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 Post subject: Re: finish experiment
PostPosted: Sat May 25, 2019 4:33 pm 
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Joined: Thu May 24, 2012 8:03 am
Posts: 1430
Location: Chestertown Maryland
1988

One of the slides has what I did - 4 coats and level, 3 coats and level finer, 2 coats and leverl finer still, then one last gloss coat?? Body and neck the same.

Ed

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 Post subject: Re: finish experiment
PostPosted: Sat May 25, 2019 10:10 pm 
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Joined: Tue May 15, 2012 10:27 pm
Posts: 32
ruby@magpage.com wrote:
1988

One of the slides has what I did - 4 coats and level, 3 coats and level finer, 2 coats and leverl finer still, then one last gloss coat?? Body and neck the same.

Ed


Did you seal it before finishing?


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 Post subject: Re: finish experiment
PostPosted: Sat May 25, 2019 10:21 pm 
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Joined: Thu May 24, 2012 8:03 am
Posts: 1430
Location: Chestertown Maryland
I have been in the habit for decades of applying shellac before a finish. I put on two coats minutes apart with a folded paper towel, then hit it quickly with 400 or 600 grit paper, whichever is closer to hand. Oil finish gets no shellac.

Ed

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 Post subject: Re: finish experiment
PostPosted: Wed May 27, 2020 12:58 am 
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Joined: Wed Jan 01, 2020 11:37 pm
Posts: 7
Ruby@magpage....In the pic where you are removing the finish prior to gluing down the bridge, are you using any chemical, or just a very sharp chisel? I don't think I could do that dry and maintain a good gluing surface.

Thanks, Roy


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 Post subject: Re: finish experiment
PostPosted: Wed May 27, 2020 9:12 am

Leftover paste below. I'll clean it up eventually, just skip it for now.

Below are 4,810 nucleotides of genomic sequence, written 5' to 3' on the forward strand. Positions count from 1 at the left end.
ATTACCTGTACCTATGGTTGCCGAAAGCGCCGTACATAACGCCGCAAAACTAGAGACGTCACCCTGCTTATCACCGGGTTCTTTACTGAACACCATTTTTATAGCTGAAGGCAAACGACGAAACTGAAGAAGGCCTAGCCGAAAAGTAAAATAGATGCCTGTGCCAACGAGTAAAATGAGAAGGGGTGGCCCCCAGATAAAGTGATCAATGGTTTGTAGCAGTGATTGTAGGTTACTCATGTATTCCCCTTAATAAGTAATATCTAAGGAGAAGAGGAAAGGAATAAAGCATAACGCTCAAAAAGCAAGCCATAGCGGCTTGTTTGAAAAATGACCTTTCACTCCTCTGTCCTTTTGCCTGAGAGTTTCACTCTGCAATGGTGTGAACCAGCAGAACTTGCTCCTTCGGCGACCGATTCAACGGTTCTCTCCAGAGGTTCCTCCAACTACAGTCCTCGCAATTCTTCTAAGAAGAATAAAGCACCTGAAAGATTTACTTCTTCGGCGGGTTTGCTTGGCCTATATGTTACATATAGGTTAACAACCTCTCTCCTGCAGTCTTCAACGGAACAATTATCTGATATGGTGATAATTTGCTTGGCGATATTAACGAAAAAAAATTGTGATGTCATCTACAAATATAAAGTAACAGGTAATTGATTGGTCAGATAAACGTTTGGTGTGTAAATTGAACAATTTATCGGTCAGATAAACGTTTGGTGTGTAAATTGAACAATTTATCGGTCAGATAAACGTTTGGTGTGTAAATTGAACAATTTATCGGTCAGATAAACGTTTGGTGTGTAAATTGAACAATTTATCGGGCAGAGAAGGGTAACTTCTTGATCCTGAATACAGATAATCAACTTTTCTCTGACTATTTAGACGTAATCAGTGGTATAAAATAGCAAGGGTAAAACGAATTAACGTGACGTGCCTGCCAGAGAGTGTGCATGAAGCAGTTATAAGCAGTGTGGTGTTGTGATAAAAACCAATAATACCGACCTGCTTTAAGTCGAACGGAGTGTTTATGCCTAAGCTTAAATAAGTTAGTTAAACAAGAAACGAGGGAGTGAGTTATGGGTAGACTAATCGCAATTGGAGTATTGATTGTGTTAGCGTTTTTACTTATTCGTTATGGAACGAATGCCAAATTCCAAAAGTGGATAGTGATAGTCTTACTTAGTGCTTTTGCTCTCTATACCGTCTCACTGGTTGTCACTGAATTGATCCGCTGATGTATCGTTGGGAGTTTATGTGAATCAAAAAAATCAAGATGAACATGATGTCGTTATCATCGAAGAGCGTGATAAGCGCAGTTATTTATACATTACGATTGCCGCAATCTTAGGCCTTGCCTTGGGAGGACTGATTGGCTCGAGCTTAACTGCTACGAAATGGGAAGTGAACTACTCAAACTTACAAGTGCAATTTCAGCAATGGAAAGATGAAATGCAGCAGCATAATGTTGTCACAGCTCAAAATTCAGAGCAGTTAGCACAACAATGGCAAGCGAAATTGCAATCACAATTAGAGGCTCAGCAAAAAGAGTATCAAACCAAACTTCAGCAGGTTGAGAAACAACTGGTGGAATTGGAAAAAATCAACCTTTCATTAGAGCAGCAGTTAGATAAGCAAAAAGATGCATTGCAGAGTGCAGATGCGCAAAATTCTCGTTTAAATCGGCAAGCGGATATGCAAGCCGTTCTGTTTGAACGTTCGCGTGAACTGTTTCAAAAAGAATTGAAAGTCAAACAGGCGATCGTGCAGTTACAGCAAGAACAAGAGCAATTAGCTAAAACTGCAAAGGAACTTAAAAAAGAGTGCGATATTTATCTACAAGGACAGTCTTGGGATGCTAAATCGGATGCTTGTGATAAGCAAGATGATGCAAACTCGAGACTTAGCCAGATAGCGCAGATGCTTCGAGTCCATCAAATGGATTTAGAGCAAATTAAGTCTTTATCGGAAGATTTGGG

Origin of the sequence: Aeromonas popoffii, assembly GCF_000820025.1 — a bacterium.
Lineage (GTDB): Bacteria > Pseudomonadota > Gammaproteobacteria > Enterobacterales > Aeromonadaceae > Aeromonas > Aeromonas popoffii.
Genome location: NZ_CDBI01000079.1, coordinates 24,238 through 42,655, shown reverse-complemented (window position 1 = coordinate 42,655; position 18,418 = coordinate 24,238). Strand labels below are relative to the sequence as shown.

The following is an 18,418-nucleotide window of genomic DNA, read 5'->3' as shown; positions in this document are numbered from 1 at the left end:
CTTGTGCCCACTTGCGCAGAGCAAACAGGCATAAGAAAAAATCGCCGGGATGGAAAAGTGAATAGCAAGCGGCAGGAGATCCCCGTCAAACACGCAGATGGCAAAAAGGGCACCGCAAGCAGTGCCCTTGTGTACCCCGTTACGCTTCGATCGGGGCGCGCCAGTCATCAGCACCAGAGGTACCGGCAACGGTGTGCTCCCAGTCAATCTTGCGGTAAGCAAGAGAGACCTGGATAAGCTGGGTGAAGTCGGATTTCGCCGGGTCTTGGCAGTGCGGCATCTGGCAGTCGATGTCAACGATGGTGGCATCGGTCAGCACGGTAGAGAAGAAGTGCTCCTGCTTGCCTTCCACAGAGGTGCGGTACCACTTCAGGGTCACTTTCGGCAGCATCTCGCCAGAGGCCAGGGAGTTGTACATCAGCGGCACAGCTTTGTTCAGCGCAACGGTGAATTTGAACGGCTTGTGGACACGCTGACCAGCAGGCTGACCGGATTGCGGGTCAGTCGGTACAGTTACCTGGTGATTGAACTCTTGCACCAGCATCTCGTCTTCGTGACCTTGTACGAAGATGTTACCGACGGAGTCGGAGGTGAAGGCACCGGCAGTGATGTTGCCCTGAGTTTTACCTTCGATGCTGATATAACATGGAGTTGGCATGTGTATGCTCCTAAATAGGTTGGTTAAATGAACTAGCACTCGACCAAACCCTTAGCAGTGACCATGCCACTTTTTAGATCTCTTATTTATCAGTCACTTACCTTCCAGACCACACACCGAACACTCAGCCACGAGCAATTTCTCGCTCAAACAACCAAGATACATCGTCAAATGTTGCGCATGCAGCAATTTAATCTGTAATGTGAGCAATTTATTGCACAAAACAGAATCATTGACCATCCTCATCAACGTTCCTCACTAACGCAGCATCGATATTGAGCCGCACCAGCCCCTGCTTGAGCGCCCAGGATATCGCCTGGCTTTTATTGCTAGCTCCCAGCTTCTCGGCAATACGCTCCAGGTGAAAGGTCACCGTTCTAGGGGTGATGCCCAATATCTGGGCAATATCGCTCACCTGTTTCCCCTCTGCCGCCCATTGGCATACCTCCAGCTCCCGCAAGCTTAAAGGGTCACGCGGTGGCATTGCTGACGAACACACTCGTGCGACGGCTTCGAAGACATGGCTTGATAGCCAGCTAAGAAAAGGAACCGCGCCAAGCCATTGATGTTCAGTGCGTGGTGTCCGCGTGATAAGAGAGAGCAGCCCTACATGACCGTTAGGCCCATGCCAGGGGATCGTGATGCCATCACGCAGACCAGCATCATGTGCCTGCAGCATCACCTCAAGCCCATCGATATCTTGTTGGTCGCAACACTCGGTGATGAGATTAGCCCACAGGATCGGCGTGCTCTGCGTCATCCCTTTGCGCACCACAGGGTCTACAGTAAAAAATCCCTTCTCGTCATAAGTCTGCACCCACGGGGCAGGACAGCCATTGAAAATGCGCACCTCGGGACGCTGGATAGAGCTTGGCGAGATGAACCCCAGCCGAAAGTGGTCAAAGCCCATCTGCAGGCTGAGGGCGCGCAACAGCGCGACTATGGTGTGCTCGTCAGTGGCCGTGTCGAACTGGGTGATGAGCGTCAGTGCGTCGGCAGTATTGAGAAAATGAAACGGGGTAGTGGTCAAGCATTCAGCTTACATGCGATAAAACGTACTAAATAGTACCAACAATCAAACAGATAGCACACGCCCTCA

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Joined: Thu May 24, 2012 8:03 am
Posts: 1430
Location: Chestertown Maryland
Roy

I do it dry. A really sharp chisel held vertically acting as a scraper is quite precise. My daughter has her own shop (brooklynlutherie.com) and she got a tip from the late great Paul Hostetter (lutherie.net for all sorts of great info) and uses a mezzotint rocker for the job. It is a chisel like a toothing blade for a plane and does a great job even on very very old nitro. She uses the 1/2" width

Ed


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 Post subject: Re: finish experiment
PostPosted: Mon Jun 01, 2020 7:17 pm 
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Joined: Wed Jan 01, 2020 11:37 pm
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thanks. admiring, but so far I think I better stick with chemical remover. As I get more confident, I can try newer techniques. Right now I'm just trying to develop one set I think I can depend on without making new problems for myself. Roy


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 Post subject: Re: finish experiment
PostPosted: Mon Jun 01, 2020 7:45 pm 
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Joined: Sun Mar 09, 2014 8:13 pm
Posts: 2322
A chemical could be hard to control. Even with the area well taped, your finish may soften under the edge of the tape. Plus, if any trace of chemical should remain, your glue joint might be compromised.

Here is another alternative for you to consider.

Tape off the area where you don't want finish. I did this with my first guitars. You tape the area where your bridge or fretboard extension will sit. Determine where the bridge will sit and tape your bridge over this area. Use a #11 xacto blade, and "trace" the bridge. This will cut through the tape, so you can peel away the excess, leaving your footprint.

Just apply your finish of choice.

When cured, use your #11 blade to score the finish around the tape. Remove the tape. You'll have a pristine wood area to glue to.

Attachment:
PicsArt_09-28-02.05.33.jpg


Attachment:
PicsArt_04-06-10.17.08.jpg


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